It is estimated that one in four Australians currently take fish oil supplements daily due to its perceived benefits.
There are suggestions that fish oil is good for a range of health conditions, including arthritis, Alzheimer’s disease, diabetes, mental health and heart disease. It’s even been suggested that fish oil could make people smarter, so should we all be taking supplements?
Good for everyone?
Fish oil usually contains DHA (docosahexaenoic acid) and EPA (eicosapentaenoic acid). In Western countries, the low dietary intake of DHA and EPA is of concern as they are not widely available in contemporary foods.
DHA and EPA are derived from “essential” fatty acids in the diet (so named because humans and other mammals cannot make these substances themselves). They are found almost exclusively in fatty cold water fish, fish oil supplements, breast milk and fortified infant formula.
The majority of research on these fatty acids has focused on DHA. And here’s what we know.
There is no doubt that the DHA present in fish oil is involved in several essential brain functions. Both laboratory research and human epidemiological studies demonstrated that a DHA deficiency can impair cognition and consumption of oily fish during pregnancy may benefit children’s cognitive functioning.
Especially for children?
DHA is known to play a critical role in human brain development and there is evidence of his importance for brain development in early childhood. In addition, several studies have positive associations demonstrated between infant blood DHA concentrations and cognition.
Indeed, long chain polyunsaturated fatty acids including DHA have been suggested as being among the main factors that can increase the intelligence of breastfed people.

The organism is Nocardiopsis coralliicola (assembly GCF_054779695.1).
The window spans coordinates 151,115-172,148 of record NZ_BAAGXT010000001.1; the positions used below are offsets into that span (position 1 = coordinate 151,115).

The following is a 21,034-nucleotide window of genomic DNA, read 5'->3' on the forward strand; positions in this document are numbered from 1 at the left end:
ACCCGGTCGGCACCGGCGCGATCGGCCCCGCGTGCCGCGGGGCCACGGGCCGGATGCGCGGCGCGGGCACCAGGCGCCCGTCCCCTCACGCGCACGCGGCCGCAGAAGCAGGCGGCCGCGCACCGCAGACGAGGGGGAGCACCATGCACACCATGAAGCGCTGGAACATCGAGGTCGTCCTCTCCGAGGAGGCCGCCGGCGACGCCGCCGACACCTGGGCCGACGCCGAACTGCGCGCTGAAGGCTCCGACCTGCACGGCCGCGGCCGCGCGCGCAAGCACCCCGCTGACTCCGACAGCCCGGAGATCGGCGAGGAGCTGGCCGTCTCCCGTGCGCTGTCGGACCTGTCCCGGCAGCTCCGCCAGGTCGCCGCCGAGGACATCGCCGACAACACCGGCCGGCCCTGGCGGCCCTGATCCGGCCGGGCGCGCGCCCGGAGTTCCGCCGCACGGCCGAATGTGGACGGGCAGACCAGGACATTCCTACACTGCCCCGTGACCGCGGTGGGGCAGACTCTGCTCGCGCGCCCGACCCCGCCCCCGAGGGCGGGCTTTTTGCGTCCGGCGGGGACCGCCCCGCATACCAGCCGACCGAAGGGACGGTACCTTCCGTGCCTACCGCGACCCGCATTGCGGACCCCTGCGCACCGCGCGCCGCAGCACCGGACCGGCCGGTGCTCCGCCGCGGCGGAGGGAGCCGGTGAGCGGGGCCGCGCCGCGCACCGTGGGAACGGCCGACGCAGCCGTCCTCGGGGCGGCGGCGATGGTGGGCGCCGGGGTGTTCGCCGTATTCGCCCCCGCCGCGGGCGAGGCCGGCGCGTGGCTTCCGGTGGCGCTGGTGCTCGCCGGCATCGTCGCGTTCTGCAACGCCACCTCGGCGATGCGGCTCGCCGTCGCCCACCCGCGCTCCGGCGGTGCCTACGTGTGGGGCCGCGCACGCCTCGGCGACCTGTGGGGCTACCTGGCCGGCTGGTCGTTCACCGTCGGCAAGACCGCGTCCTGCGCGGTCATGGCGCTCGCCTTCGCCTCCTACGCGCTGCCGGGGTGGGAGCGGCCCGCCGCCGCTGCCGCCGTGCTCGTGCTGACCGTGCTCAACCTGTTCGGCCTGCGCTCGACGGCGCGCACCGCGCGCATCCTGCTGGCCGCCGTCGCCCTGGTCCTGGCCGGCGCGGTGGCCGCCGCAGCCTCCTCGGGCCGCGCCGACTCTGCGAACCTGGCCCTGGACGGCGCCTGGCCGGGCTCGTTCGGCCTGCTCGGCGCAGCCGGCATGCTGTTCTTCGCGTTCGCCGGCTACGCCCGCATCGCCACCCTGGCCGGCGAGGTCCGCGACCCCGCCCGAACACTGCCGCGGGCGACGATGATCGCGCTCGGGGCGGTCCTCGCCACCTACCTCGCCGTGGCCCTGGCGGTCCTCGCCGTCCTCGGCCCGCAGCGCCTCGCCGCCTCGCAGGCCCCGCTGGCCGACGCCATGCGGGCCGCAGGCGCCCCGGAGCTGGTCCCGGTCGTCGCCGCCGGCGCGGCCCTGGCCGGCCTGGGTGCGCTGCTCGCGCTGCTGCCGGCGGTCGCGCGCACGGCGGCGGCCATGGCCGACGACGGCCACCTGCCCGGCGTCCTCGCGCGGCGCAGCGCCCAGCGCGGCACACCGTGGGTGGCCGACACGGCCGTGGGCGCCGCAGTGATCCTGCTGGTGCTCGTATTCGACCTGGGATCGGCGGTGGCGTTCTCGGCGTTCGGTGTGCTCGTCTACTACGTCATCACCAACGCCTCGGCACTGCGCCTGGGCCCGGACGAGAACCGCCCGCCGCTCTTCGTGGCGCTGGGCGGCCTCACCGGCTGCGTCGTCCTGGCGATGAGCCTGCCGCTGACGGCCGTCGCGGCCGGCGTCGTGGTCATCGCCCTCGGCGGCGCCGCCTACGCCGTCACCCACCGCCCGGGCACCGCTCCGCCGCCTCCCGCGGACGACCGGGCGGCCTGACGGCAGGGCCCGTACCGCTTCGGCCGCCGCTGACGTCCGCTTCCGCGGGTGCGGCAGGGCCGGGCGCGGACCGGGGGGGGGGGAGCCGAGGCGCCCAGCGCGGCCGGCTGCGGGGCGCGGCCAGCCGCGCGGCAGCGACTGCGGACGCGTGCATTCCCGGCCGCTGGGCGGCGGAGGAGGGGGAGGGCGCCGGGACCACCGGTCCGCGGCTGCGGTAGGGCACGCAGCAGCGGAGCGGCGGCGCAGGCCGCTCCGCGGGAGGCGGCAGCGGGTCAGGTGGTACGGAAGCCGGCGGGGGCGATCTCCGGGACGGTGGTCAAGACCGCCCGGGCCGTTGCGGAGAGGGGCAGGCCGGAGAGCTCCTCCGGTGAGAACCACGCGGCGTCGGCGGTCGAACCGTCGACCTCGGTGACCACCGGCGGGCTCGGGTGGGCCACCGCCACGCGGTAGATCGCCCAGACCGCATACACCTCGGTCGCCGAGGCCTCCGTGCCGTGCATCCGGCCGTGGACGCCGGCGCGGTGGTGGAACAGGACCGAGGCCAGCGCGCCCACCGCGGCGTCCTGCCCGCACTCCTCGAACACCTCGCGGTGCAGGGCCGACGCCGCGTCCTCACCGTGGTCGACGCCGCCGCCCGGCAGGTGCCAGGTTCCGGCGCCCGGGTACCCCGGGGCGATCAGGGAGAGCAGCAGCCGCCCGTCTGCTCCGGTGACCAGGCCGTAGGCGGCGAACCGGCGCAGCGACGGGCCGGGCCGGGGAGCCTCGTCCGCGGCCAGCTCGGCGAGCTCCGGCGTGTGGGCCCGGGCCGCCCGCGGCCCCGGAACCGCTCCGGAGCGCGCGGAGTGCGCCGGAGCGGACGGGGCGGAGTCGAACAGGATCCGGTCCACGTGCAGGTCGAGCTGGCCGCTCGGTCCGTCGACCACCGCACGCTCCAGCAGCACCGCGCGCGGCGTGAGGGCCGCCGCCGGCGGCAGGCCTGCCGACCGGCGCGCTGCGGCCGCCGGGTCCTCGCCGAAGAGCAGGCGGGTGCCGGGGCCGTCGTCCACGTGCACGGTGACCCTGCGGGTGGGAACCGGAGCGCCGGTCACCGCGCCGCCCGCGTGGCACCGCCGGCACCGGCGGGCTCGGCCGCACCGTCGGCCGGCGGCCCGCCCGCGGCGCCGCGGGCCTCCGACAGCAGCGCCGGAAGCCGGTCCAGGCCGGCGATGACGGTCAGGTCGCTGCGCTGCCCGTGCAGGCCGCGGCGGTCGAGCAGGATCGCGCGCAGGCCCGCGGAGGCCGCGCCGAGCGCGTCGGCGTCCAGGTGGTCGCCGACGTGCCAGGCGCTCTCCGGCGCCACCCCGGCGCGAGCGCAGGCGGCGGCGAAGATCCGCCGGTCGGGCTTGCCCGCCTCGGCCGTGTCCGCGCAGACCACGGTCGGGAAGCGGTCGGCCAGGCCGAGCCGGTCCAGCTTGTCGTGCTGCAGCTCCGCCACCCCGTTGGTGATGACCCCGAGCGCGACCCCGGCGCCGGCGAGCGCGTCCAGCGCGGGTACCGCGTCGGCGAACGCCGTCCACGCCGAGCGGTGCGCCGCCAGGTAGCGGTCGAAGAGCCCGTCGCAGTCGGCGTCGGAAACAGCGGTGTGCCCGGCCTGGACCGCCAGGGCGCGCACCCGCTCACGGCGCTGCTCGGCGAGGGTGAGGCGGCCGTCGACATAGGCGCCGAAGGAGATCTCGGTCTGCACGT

But what about DHA supplementation in babies and children delivered via fish oil?
The idea that dietary DHA supplementation improves cognition in young children remains controversial. Some have even suggested that it is the our generation snake oil.
Randomized controlled trials remain the gold standard in this area of research. And the tests undertaken in this field have DHA usually administered via infant formula rather than via fish oil capsules.
What the science says
The results provide conflicting evidence.
A major review of the literature failed to identify a significant effect of DHA supplementation on cognitive development in term infants. But another suggested supplementation with a level of DHA similar to that of breast milk results in better cognitive performance in young full-term infants.
Yet the majority of trials in healthy term infants showed little Where no consistent beneficial effects on neurocognitive outcomes following dietary DHA supplementation. Importantly, supplementing infants with DHA had no negative effects on growth, development, or health.
Thus, there appears to be no compelling case for or against DHA supplementation in full-term infants for the purpose of cognitive enhancement.
Inconsistent results in this literature may be due to inadequate sample sizes, variations in the doses of DHA used, the source of DHA administered (e.g. algae or fish sources), the the age at which supplementation was initiated, the duration of supplementation, the type of cognitive or developmental assessments undertaken, the variability in participant compliance across studies, or a combination of these factors.
Genetic profile could also represent a potentially relevant factor affecting the results of the study. And sex-based differences in how long-chain polyunsaturated fatty acids are metabolized were cited as potentially relevant.
Another consideration concerns potential ceiling effects: if someone is already functioning at or near peak efficiency, supplementing the diet with DHA is unlikely to provide significant benefits.
But in premature infants – in whom there is a possible deficit in DHA status – the effects of DHA supplementation may be more positive.
Despite the lack of scientific consensus As for benefits in term infants, many infant formula manufacturers include DHA in certain products and market them as superior products with distinct cognitive benefits. This is controversial, given the lack of concrete scientific evidence to back up their claims.